Evaluation of a self-report measure of Spanish vs. English language use preferences among middle school English Learners with reading difficulties

Evaluation of a self-report measure of Spanish vs. English language use preferences among middle school English Learners with reading difficulties

First Author: Kelly Macdonald -- University of Houston
Additional authors/chairs: 
Paul Cirino
Keywords: Bilingualism, Reader characteristics, language proficiency
Abstract / Summary:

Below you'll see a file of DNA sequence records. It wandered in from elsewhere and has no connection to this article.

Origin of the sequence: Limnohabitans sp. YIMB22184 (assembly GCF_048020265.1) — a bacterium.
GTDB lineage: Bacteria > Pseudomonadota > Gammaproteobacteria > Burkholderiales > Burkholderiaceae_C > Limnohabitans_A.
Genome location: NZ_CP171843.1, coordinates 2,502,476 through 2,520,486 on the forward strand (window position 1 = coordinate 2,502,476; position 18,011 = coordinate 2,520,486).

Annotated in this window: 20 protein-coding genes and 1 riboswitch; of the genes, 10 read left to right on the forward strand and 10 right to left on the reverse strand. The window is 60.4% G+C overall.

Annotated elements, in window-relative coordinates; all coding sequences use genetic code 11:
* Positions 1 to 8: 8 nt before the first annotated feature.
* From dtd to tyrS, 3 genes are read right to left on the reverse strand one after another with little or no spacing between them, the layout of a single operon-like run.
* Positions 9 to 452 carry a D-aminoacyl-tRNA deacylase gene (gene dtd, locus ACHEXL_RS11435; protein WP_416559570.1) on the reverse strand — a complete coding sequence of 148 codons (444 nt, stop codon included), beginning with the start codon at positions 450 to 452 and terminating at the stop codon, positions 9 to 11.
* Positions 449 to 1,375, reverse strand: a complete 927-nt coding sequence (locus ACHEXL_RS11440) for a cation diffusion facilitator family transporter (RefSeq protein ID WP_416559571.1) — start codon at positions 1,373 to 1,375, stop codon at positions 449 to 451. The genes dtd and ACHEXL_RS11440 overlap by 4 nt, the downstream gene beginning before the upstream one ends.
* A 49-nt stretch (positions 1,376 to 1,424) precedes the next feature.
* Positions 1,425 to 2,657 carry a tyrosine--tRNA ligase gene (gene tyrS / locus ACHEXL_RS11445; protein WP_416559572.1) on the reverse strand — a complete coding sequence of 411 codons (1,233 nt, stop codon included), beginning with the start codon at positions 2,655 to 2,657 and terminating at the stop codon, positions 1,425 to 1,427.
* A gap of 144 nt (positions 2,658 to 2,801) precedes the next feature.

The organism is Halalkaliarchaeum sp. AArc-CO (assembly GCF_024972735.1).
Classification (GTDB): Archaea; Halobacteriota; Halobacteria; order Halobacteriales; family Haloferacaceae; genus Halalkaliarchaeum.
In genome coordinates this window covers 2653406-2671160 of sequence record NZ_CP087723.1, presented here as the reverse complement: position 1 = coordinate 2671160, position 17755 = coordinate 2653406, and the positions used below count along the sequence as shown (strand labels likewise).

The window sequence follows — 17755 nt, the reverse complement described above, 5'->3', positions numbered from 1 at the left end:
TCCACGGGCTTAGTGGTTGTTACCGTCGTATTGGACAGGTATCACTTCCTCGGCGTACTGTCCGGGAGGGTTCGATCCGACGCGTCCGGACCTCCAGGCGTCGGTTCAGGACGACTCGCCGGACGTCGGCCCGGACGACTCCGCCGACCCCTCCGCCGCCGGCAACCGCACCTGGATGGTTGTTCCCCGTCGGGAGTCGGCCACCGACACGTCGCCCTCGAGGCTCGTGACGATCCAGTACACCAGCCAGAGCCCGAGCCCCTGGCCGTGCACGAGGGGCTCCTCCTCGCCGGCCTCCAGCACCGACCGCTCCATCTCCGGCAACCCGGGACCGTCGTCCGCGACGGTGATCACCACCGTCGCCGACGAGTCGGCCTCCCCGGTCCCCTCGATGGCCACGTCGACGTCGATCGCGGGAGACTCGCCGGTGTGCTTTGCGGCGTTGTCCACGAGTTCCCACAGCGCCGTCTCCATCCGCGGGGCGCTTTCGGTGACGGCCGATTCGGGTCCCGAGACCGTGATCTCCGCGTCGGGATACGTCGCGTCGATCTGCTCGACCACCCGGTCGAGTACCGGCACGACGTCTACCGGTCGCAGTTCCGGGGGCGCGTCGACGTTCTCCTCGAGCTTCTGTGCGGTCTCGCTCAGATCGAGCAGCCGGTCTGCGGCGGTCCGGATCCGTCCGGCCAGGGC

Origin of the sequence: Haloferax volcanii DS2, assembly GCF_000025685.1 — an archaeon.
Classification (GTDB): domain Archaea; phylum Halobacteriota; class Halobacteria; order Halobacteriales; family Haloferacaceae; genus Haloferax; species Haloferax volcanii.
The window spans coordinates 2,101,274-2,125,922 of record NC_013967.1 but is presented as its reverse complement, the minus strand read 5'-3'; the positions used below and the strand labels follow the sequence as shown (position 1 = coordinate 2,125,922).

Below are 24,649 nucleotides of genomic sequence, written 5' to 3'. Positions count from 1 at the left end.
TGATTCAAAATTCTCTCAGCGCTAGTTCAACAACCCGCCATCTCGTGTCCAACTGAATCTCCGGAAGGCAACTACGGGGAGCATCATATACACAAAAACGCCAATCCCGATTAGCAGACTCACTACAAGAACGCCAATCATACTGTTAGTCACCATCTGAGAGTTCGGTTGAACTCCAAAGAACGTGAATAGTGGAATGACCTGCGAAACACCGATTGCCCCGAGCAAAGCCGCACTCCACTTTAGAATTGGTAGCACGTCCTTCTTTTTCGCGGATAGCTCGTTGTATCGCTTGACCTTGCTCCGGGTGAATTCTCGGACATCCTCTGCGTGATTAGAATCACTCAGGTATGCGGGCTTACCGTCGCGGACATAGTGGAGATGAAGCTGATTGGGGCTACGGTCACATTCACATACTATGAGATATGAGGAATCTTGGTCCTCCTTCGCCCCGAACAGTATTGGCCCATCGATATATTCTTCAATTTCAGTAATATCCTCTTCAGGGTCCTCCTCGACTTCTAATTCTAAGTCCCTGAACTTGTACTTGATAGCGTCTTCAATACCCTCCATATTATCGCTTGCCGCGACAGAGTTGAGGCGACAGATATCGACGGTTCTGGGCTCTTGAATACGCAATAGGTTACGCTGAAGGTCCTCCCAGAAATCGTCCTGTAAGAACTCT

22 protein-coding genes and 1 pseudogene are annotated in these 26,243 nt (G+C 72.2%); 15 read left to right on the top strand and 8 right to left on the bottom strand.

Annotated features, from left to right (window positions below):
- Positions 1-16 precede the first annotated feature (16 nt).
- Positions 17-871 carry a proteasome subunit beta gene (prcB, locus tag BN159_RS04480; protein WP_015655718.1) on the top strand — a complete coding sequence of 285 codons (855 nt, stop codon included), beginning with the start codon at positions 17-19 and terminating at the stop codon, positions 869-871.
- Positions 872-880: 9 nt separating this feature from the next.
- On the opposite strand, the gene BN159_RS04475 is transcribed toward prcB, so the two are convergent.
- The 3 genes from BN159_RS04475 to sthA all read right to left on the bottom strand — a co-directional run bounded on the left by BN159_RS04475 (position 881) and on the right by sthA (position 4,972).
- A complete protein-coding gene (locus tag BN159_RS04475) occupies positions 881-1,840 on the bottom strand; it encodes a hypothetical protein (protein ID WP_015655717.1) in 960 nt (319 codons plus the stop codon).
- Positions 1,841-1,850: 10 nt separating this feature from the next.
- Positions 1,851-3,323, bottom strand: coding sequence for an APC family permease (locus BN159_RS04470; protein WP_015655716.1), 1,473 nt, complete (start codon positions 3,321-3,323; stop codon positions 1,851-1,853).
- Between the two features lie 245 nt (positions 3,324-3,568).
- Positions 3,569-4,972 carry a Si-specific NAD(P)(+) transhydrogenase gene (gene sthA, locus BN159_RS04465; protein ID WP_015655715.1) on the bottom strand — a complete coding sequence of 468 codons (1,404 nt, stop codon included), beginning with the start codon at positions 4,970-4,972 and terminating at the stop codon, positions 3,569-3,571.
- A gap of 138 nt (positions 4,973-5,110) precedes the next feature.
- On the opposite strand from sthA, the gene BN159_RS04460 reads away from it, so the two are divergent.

Understanding variability in language skills among bilinguals is a growing area of interest, particularly among at-risk populations. In the US, one at-risk population is English Learners (ELs) with reading difficulties. The extent to which language skills may be measured through self-report vs. performance-based measures is not well understood, particularly for young at-risk samples. Bilingual research with adults demonstrates moderate correlations between self-report and performance-based assessments, suggesting that these tools should be used together to provide a richer understanding of the bilingual experience. The purpose of our study was to evaluate the psychometric properties of a self-report measure of language use preferences among n = 158 ELs in middle school identified as struggling readers. We evaluated internal consistency, convergent validity with performance-based language assessments, and conducted exploratory factor analysis (EFA). We predicted that self-report measures would correlate moderately with performance-based measures such that a preference for English would be negatively related to performance on Spanish tests but positively related to performance on English tests. Results demonstrated that, on average, students in this sample had a balance between their Spanish and English use preferences. Evaluation of psychometric properties demonstrated acceptable reliability of the self-report measure (Cronbach’s α = .67). Self-reported English preferences correlated negatively with Spanish picture vocabulary (r = -.59, p < .001) and positively with English picture vocabulary (r = .38, p < .001). Finally, the EFA demonstrated a 2-factor structure consisting of a family use preferences factor and a friends use preferences factor. Results suggest that self-report and performance-based measures should be used together to characterize language skills in this population; further work should evaluate the ways in which these measures relate to reading.